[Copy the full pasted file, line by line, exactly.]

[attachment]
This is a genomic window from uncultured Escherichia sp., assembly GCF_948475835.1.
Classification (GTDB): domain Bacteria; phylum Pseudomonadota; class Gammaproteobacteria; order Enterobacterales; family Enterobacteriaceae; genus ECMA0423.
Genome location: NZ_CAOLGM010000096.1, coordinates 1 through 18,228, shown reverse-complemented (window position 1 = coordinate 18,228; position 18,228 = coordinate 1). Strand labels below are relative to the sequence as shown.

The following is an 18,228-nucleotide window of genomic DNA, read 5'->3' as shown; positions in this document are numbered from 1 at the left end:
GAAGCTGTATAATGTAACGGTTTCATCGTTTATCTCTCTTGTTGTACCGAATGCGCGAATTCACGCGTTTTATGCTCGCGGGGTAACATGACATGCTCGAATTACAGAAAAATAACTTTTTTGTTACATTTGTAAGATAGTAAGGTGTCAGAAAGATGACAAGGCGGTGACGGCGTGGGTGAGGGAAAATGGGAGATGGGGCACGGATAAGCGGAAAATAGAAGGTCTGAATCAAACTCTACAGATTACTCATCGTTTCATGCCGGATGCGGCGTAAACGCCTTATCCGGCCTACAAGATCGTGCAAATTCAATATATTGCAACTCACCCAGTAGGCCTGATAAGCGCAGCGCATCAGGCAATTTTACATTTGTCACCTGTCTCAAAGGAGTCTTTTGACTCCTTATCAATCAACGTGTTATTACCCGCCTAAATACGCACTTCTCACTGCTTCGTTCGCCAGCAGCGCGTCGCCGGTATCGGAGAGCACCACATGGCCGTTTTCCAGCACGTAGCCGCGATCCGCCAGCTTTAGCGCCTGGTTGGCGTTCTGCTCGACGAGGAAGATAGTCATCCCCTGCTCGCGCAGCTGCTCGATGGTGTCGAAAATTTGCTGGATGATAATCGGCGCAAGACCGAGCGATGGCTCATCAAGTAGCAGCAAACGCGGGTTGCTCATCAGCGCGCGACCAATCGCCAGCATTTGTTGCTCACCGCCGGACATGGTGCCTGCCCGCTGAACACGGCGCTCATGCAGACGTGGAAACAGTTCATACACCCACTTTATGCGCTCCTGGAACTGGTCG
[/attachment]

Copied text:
This is a genomic window from uncultured Escherichia sp., assembly GCF_948475835.1.
Classification (GTDB): domain Bacteria; phylum Pseudomonadota; class Gammaproteobacteria; order Enterobacterales; family Enterobacteriaceae; genus ECMA0423.
Genome location: NZ_CAOLGM010000096.1, coordinates 1 through 18,228, shown reverse-complemented (window position 1 = coordinate 18,228; position 18,228 = coordinate 1). Strand labels below are relative to the sequence as shown.

The following is an 18,228-nucleotide window of genomic DNA, read 5'->3' as shown; positions in this document are numbered from 1 at the left end:
GAAGCTGTATAATGTAACGGTTTCATCGTTTATCTCTCTTGTTGTACCGAATGCGCGAATTCACGCGTTTTATGCTCGCGGGGTAACATGACATGCTCGAATTACAGAAAAATAACTTTTTTGTTACATTTGTAAGATAGTAAGGTGTCAGAAAGATGACAAGGCGGTGACGGCGTGGGTGAGGGAAAATGGGAGATGGGGCACGGATAAGCGGAAAATAGAAGGTCTGAATCAAACTCTACAGATTACTCATCGTTTCATGCCGGATGCGGCGTAAACGCCTTATCCGGCCTACAAGATCGTGCAAATTCAATATATTGCAACTCACCCAGTAGGCCTGATAAGCGCAGCGCATCAGGCAATTTTACATTTGTCACCTGTCTCAAAGGAGTCTTTTGACTCCTTATCAATCAACGTGTTATTACCCGCCTAAATACGCACTTCTCACTGCTTCGTTCGCCAGCAGCGCGTCGCCGGTATCGGAGAGCACCACATGGCCGTTTTCCAGCACGTAGCCGCGATCCGCCAGCTTTAGCGCCTGGTTGGCGTTCTGCTCGACGAGGAAGATAGTCATCCCCTGCTCGCGCAGCTGCTCGATGGTGTCGAAAATTTGCTGGATGATAATCGGCGCAAGACCGAGCGATGGCTCATCAAGTAGCAGCAAACGCGGGTTGCTCATCAGCGCGCGACCAATCGCCAGCATTTGTTGCTCACCGCCGGACATGGTGCCTGCCCGCTGAACACGGCGCTCATGCAGACGTGGAAACAGTTCATACACCCACTTTATGCGCTCCTGGAACTGGTCG